Tiny French drug developer Cerenis has begun mid-stage trials of a new class of drug that behaves like high-density lipoprotein (HDL)--the good cholesterol that can clear arteries of the plaque that causes heart attacks. The drug developer has already been approached by several large pharma companies looking to grab a piece of the pie early, while the cost of entry is relatively cheap. But Cerenis execs are betting that CER-001 will shine in Phase II trials and have decided to wait until after they have mid-stage data in hand to consider a deal.
"We think we can go a lot further with this product," Jean-Louis Dasseux, who spent 25 years studying HDL before launching the CER-001 development program, told Bloomberg in an interview. "At the end of the Phase II, if we have plaque regression, this will be a major event. There won't be too many difficulties at that point to raise funds, either through a stock market listing, private financing, or through partnerships and alliances." Last year the developer raised $51.5 million in a Series C round. The company's investors include the Fund for Strategic Investment, Sofinnova Partners, HealthCap, Alta Partners and TVM Capital, EDF Ventures, OrbiMed and DAIWA Corporate Investment.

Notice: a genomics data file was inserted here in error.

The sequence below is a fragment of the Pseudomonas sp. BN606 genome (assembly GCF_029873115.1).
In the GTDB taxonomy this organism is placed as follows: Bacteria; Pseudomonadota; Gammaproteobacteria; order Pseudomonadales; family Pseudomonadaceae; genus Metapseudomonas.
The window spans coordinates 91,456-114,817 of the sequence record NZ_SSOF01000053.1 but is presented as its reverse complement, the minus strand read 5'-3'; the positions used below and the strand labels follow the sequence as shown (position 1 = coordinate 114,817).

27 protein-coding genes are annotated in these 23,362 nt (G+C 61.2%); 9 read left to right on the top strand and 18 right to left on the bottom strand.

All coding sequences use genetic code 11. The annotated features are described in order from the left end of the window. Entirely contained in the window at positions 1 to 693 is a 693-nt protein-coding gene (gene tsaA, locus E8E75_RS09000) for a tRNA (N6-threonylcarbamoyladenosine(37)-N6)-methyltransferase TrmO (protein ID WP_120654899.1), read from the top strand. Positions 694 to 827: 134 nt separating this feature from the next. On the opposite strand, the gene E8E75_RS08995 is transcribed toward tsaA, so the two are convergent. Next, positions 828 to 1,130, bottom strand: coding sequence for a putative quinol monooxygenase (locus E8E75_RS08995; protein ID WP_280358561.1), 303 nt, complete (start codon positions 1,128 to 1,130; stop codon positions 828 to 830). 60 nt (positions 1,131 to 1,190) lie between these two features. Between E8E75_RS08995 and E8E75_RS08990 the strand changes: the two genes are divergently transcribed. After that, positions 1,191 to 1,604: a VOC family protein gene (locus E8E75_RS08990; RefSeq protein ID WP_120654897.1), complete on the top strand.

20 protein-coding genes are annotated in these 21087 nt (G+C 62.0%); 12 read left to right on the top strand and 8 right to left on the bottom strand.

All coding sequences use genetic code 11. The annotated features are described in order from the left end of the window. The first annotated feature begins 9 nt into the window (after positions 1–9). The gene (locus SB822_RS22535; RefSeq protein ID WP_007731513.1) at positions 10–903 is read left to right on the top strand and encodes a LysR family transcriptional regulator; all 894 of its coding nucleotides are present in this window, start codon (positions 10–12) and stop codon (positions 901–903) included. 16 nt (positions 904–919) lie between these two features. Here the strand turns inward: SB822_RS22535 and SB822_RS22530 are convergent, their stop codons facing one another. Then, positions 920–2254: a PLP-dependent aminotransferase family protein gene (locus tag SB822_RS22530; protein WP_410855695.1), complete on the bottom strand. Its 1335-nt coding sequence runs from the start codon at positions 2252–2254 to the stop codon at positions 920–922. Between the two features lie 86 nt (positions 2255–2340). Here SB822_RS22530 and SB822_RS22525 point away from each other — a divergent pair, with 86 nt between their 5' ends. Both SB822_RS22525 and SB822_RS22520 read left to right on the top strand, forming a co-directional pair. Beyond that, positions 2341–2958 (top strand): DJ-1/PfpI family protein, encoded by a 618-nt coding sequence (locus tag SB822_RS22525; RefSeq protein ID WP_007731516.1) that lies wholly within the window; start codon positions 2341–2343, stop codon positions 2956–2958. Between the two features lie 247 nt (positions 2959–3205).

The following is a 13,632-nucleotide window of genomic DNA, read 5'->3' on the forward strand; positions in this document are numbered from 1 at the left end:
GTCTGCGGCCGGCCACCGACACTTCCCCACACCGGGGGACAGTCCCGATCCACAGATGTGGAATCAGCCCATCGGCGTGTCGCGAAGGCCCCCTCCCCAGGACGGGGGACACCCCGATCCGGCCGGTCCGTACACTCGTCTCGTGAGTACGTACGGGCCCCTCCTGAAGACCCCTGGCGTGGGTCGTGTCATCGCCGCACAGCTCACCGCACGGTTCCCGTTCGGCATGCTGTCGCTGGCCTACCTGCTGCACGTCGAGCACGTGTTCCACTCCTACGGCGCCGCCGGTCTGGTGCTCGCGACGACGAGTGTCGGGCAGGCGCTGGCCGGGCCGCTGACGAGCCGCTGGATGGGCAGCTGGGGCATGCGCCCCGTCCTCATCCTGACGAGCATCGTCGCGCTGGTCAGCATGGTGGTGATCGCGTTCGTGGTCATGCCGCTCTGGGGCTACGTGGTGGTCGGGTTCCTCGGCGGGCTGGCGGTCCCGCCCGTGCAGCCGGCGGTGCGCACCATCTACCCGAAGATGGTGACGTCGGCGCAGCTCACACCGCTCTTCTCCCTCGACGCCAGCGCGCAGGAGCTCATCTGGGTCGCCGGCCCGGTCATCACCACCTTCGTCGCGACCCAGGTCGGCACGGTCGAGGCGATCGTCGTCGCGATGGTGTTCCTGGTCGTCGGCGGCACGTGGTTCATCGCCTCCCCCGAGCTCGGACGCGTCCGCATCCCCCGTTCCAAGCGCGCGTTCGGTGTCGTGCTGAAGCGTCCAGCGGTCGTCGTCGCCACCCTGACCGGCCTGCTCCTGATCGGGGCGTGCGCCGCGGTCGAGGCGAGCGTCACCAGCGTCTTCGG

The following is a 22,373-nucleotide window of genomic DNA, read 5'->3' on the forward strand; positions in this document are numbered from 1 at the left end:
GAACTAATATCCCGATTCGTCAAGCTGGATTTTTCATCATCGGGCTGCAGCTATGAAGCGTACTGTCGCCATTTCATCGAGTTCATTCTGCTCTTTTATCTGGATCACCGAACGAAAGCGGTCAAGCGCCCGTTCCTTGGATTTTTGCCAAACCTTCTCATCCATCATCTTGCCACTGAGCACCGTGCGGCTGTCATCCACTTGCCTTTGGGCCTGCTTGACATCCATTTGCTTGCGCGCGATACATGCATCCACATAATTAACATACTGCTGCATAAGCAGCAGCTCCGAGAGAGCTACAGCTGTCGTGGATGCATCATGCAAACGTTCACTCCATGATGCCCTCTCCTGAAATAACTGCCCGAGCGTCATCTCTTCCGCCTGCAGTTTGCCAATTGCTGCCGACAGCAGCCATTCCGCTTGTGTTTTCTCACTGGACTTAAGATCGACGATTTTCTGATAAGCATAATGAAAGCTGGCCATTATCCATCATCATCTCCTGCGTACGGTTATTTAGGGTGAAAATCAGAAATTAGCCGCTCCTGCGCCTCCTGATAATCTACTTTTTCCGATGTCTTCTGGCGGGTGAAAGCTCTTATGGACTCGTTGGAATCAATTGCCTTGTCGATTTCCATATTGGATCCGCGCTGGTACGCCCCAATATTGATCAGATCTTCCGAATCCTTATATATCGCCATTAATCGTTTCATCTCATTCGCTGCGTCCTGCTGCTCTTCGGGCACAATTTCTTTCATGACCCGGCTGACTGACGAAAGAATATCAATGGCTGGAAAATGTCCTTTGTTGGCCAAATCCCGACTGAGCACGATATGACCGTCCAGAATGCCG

In Phase II trials, Cerenis is testing whether infusions of the drug prevent people who've already had a heart attack from suffering another. Mid-stage trials are expected to conclude next year. Dasseux hopes the drug could be approved by 2017 and top $8 billion in sales by 2021.
- check out the article from Bloomberg